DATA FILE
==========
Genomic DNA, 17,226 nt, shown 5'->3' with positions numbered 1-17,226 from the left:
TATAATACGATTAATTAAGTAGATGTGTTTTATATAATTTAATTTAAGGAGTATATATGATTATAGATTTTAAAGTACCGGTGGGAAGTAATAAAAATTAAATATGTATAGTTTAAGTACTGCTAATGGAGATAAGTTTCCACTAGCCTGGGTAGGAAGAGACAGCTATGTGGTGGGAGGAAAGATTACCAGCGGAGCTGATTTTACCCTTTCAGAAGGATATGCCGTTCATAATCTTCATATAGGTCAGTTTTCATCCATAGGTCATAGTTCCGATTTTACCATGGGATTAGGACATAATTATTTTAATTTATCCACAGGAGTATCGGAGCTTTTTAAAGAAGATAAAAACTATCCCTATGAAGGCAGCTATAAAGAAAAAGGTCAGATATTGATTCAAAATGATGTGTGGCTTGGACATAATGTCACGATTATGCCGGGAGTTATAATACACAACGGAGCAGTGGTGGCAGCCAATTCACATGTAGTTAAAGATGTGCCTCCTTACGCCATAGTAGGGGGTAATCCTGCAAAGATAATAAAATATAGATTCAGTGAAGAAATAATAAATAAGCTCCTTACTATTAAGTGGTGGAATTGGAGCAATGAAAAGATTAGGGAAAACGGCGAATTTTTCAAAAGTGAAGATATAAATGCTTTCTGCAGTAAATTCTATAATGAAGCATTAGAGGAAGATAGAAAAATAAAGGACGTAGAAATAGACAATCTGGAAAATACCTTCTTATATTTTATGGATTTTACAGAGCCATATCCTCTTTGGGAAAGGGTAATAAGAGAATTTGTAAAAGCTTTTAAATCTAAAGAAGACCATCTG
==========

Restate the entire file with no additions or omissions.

Genomic DNA, 17,226 nt, shown 5'->3' with positions numbered 1-17,226 from the left:
TATAATACGATTAATTAAGTAGATGTGTTTTATATAATTTAATTTAAGGAGTATATATGATTATAGATTTTAAAGTACCGGTGGGAAGTAATAAAAATTAAATATGTATAGTTTAAGTACTGCTAATGGAGATAAGTTTCCACTAGCCTGGGTAGGAAGAGACAGCTATGTGGTGGGAGGAAAGATTACCAGCGGAGCTGATTTTACCCTTTCAGAAGGATATGCCGTTCATAATCTTCATATAGGTCAGTTTTCATCCATAGGTCATAGTTCCGATTTTACCATGGGATTAGGACATAATTATTTTAATTTATCCACAGGAGTATCGGAGCTTTTTAAAGAAGATAAAAACTATCCCTATGAAGGCAGCTATAAAGAAAAAGGTCAGATATTGATTCAAAATGATGTGTGGCTTGGACATAATGTCACGATTATGCCGGGAGTTATAATACACAACGGAGCAGTGGTGGCAGCCAATTCACATGTAGTTAAAGATGTGCCTCCTTACGCCATAGTAGGGGGTAATCCTGCAAAGATAATAAAATATAGATTCAGTGAAGAAATAATAAATAAGCTCCTTACTATTAAGTGGTGGAATTGGAGCAATGAAAAGATTAGGGAAAACGGCGAATTTTTCAAAAGTGAAGATATAAATGCTTTCTGCAGTAAATTCTATAATGAAGCATTAGAGGAAGATAGAAAAATAAAGGACGTAGAAATAGACAATCTGGAAAATACCTTCTTATATTTTATGGATTTTACAGAGCCATATCCTCTTTGGGAAAGGGTAATAAGAGAATTTGTAAAAGCTTTTAAATCTAAAGAAGACCATCTG